finally, for an overview of how this foreclosure crisis has played out from the beginning, we’ll also include, from page 23 of the pdf, a portion of the Mortgage Monitor table showing the monthly count of active home mortgage loans and their delinquency status…the columns here show the total active mortgage loan count nationally for each month given, number of mortgages that were delinquent by more than 90 days but not yet in foreclosure, the monthly count of those mortgages in the foreclosure process, the total non-current mortgages, including those that just missed one or two payments, and the number of foreclosure starts going back to January 2008, with monthly data since January 2013….then, in the last two columns, we see the average length of time those who’ve been more than 90 days delinquent have remained in their homes without foreclosure, and then the average number of days those in foreclosure have been stuck in that process because of the lengthy foreclosure pipelines…here we can see that the total of non-current mortgages ballooned to 7,680,916 in January 2010 and has now dropped to levels lower than those of 2008….we can also see that although the count of monthly foreclosure starts peaked in 2010, the count of those in foreclosure continued to rise until 2012 as the average time of mortgage delinquency for homes in the foreclosure process lengthened…and although the total counts of both mortgages that are seriously delinquent and those that are in foreclosure has fallen considerably, the average length of time for those who have been delinquent without foreclosure remains at 502 days, while the average time for those who’ve been in foreclosure without a resolution has lengthened to a record average 997 days…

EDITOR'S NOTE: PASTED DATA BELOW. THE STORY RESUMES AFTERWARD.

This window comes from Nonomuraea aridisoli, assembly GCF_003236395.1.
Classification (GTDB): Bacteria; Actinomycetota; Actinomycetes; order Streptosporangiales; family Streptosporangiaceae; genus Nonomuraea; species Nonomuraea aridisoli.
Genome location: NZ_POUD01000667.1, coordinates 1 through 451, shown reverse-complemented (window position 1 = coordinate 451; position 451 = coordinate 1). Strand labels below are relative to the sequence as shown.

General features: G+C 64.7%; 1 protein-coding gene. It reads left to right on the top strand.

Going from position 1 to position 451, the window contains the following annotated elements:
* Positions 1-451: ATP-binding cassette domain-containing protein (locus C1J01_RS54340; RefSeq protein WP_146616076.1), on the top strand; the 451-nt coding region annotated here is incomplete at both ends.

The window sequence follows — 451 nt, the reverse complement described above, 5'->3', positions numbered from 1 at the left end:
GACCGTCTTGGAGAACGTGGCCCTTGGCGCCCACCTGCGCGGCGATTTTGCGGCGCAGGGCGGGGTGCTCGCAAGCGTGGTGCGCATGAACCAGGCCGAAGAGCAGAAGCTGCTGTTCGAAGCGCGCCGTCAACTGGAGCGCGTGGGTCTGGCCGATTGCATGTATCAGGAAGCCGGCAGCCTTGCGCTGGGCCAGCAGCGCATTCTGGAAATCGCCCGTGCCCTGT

June 2014 LPS non current state table 2

(the above are the comments that accompanied my regular sunday morning links emailing, synopses which in turn were mostly selected from my weekly blog post on the global glass onion…if you’d be interested in receiving my weekly emailing of selected links that accompanies these commentaries, most from the aforementioned GGO posts,contact me…)

Posted in Uncategorized | Leave a comment